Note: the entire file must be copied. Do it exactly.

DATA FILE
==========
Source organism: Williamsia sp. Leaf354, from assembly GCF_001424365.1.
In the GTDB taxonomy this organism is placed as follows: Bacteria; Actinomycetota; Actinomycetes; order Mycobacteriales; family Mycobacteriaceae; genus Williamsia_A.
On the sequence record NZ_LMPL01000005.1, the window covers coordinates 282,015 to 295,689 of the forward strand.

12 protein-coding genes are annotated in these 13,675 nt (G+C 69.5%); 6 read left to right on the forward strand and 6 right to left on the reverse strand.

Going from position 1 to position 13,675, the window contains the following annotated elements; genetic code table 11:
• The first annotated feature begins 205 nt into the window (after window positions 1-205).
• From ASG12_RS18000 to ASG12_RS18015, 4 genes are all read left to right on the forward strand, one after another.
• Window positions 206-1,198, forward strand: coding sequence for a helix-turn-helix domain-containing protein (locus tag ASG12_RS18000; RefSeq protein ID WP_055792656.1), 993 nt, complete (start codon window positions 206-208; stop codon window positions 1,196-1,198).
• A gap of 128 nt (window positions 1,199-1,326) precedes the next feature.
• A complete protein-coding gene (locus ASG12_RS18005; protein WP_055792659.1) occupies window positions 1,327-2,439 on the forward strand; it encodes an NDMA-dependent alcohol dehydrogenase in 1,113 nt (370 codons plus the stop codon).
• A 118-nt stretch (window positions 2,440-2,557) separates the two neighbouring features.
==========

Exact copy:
Source organism: Williamsia sp. Leaf354, from assembly GCF_001424365.1.
In the GTDB taxonomy this organism is placed as follows: Bacteria; Actinomycetota; Actinomycetes; order Mycobacteriales; family Mycobacteriaceae; genus Williamsia_A.
On the sequence record NZ_LMPL01000005.1, the window covers coordinates 282,015 to 295,689 of the forward strand.

12 protein-coding genes are annotated in these 13,675 nt (G+C 69.5%); 6 read left to right on the forward strand and 6 right to left on the reverse strand.

Going from position 1 to position 13,675, the window contains the following annotated elements; genetic code table 11:
• The first annotated feature begins 205 nt into the window (after window positions 1-205).
• From ASG12_RS18000 to ASG12_RS18015, 4 genes are all read left to right on the forward strand, one after another.
• Window positions 206-1,198, forward strand: coding sequence for a helix-turn-helix domain-containing protein (locus tag ASG12_RS18000; RefSeq protein ID WP_055792656.1), 993 nt, complete (start codon window positions 206-208; stop codon window positions 1,196-1,198).
• A gap of 128 nt (window positions 1,199-1,326) precedes the next feature.
• A complete protein-coding gene (locus ASG12_RS18005; protein WP_055792659.1) occupies window positions 1,327-2,439 on the forward strand; it encodes an NDMA-dependent alcohol dehydrogenase in 1,113 nt (370 codons plus the stop codon).
• A 118-nt stretch (window positions 2,440-2,557) separates the two neighbouring features.